U.S. Coast Survey Civil War Map Among First to Visualize Slavery, Influence Lincoln’s Strategy
It isn’t often that a map visually displays a moral issue facing a divided nation and then affects a President’s response. Yet nearly 150 years ago, the U.S. Coast Survey — NOAA’s predecessor organization — produced such a map that, according to historians, President Abraham Lincoln used to coordinate military operations with his emancipation policies.
Created in September 1861, the map entitled “Map showing the distribution of the slave population of the southern states and the United States” is based on statistics from the eighth Census. It is included in NOAA’s new special collection of Civil War maps and charts, “Charting a More Perfect Union,” which contains over 400 documents gathered in one place to mark the 150th anniversary of the Civil War.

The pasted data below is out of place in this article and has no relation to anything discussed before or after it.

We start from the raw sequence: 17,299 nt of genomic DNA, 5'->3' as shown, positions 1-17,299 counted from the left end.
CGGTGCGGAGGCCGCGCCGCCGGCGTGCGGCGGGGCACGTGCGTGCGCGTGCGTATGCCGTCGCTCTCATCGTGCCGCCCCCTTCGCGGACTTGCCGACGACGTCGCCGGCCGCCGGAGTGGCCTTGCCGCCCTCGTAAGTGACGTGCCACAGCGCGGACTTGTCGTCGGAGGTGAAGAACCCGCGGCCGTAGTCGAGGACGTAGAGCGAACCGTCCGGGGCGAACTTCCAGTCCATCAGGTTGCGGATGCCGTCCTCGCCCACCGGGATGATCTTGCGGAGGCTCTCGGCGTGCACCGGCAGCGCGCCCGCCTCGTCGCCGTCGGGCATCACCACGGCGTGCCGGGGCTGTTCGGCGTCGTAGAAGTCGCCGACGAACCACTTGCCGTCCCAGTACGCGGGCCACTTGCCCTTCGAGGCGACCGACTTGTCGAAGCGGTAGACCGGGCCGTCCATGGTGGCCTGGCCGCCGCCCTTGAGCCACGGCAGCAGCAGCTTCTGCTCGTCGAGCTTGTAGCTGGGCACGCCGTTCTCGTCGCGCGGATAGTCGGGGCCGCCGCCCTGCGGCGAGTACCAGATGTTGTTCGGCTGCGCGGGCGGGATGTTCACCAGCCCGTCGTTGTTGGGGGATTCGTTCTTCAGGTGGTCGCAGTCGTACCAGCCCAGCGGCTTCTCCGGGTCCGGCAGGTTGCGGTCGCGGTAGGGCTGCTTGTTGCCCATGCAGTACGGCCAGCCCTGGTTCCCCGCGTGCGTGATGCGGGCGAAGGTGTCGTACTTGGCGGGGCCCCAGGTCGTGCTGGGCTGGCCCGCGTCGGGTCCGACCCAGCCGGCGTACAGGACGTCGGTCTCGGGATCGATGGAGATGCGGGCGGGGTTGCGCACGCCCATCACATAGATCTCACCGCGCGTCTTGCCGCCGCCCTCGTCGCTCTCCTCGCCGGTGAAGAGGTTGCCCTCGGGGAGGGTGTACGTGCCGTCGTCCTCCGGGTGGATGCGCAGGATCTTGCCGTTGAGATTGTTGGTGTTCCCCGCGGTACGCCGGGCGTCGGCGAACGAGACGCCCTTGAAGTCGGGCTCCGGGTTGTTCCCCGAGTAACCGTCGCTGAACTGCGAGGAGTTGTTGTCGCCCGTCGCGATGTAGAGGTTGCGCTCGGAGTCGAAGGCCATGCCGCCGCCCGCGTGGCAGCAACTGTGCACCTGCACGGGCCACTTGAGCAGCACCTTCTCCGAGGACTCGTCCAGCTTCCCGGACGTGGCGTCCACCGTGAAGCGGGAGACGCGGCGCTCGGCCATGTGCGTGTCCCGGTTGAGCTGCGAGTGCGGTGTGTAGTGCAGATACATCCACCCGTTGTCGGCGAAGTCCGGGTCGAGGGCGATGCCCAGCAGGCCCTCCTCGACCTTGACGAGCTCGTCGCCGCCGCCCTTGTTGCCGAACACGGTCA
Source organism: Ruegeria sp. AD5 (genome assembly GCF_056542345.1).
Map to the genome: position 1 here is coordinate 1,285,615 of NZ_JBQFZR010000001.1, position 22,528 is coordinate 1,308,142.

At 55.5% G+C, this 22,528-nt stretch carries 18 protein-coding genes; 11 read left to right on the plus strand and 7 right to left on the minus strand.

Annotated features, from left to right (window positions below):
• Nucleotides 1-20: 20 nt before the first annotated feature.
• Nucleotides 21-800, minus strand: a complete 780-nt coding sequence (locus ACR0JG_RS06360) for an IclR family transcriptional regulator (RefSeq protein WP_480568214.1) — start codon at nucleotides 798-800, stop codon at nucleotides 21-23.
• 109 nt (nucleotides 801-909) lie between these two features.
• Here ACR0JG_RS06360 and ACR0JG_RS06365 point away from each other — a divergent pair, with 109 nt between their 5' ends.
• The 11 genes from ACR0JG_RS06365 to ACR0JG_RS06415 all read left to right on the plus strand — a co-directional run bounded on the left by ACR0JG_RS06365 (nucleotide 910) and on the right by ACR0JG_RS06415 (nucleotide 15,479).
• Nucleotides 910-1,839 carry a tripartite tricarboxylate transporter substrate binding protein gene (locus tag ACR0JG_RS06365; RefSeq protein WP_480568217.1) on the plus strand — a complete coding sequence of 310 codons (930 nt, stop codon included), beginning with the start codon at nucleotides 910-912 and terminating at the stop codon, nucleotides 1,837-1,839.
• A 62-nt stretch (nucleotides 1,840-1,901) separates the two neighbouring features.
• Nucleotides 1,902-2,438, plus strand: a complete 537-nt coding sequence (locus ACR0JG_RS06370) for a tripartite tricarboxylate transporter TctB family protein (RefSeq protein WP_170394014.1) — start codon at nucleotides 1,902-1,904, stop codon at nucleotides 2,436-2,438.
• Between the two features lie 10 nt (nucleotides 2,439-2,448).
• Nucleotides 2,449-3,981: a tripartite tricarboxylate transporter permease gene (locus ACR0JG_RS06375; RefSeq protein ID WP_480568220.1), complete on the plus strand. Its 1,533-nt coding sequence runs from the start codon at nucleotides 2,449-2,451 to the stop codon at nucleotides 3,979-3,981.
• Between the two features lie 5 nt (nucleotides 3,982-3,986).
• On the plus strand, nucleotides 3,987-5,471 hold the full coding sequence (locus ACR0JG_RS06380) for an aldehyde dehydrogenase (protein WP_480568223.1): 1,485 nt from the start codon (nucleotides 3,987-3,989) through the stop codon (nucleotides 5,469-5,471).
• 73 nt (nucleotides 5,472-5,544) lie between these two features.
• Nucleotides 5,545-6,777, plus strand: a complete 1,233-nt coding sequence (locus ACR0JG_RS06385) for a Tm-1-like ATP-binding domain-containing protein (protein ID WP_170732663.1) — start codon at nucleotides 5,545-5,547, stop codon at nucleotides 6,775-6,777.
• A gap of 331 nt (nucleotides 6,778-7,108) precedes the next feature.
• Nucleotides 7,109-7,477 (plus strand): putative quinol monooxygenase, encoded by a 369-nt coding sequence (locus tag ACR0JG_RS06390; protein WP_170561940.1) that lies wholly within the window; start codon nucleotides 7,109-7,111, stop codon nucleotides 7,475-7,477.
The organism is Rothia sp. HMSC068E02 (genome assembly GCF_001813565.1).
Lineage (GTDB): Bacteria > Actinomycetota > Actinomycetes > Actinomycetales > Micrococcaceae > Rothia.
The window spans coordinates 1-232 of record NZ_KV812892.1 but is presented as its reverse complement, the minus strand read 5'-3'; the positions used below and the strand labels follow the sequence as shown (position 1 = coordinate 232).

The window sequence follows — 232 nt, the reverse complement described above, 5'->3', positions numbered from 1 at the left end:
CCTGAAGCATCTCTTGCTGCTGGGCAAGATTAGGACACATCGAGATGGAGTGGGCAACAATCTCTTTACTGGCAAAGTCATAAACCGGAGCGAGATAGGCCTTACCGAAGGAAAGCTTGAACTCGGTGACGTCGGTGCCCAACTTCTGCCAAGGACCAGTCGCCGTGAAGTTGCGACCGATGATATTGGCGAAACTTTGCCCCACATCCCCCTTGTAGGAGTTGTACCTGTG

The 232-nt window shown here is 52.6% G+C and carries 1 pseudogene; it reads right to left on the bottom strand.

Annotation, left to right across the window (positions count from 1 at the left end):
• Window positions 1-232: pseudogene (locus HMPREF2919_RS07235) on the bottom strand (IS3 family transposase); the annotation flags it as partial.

“The map was among the first to use shading to represent the human population,” explains retired NOAA Corps Capt. Albert Theberge, the chief of reference for the NOAA Central Library. “It is a prime example of how Coast Survey science aided the Union cause during the Civil War.”
In addition to initiating a trend of statistical cartography, the map’s thematic display of “moral statistics” was revolutionary in affecting political change.
Source: National Oceanic and Atmospheric Administration